Alternative Measures of Saving

You might at this point ask. “If people are saving so little, why are there so many rich people?” This question raises an important point about measuring personal saving. Saving looks different to the household than to the nation as a whole. This is so because saving as measured in the national income and product accounts is not the same as that measured by accountants or in individual balance sheets. The national-accounts measure of saving excludes capital gains (increases in asset values), while balance-sheet measures include capital gains.

The different perspectives of the national accounts’ and household balance sheets are shown in Figure 22-8 on page 468. When the major increase in the value of assets (particularly stocks) is included, the saving rate in the 1990s was a healthy 17 percent as compared to the 3 percent measured in the national accounts. Many economists believe that the wealth effect can go a long way to explaining the decline in saving as measured in the national income accounts.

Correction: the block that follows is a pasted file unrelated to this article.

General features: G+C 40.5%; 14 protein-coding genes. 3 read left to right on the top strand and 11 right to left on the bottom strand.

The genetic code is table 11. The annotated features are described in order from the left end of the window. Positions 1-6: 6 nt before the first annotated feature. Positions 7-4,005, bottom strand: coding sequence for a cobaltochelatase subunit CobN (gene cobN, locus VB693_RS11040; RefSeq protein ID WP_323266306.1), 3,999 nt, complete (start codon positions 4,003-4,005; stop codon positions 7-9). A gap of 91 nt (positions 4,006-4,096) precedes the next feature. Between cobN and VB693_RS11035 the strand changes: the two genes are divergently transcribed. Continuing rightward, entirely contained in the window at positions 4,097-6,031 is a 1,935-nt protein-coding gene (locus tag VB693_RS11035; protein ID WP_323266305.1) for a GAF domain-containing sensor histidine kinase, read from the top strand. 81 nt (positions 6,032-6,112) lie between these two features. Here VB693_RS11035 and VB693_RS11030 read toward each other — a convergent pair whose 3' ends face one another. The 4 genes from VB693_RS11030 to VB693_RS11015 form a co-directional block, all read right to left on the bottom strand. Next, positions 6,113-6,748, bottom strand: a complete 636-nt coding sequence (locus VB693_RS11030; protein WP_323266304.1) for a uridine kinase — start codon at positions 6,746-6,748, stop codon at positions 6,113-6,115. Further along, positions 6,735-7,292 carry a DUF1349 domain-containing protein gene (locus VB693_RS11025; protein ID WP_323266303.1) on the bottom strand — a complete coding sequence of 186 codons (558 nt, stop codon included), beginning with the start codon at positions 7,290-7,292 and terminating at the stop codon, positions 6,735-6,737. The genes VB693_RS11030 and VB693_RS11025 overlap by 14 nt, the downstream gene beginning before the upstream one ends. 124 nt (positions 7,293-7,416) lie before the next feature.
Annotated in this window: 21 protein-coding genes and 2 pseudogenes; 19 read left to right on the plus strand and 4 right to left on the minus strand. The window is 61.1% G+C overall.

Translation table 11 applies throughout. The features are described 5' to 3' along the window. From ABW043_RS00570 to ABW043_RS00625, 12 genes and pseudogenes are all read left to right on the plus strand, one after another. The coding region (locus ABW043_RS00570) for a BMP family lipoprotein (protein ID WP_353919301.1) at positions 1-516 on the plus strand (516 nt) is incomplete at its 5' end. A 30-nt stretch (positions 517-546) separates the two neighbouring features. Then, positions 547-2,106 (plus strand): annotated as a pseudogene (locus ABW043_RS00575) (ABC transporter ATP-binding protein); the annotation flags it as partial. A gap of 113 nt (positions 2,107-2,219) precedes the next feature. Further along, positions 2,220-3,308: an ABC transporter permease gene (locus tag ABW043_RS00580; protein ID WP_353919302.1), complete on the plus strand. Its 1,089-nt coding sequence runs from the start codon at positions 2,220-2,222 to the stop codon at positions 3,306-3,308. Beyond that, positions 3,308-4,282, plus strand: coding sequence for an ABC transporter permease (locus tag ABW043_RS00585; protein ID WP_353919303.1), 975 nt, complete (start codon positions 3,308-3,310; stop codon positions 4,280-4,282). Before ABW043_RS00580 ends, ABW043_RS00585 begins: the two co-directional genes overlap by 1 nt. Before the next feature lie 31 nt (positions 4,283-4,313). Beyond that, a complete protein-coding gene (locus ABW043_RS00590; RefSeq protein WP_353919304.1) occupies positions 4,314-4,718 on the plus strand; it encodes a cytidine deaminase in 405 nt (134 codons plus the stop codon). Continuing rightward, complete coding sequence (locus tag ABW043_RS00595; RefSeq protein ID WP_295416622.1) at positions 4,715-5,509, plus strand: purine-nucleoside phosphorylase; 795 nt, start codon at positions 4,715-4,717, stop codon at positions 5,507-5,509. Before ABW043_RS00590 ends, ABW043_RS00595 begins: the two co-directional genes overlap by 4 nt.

Hence, economists are justified in worrying about the decline in the national-accounts saving rate. While consumers may feel richer because of the booming stock market, the nation is actually richer only when its productive tangible and intangible assets increase.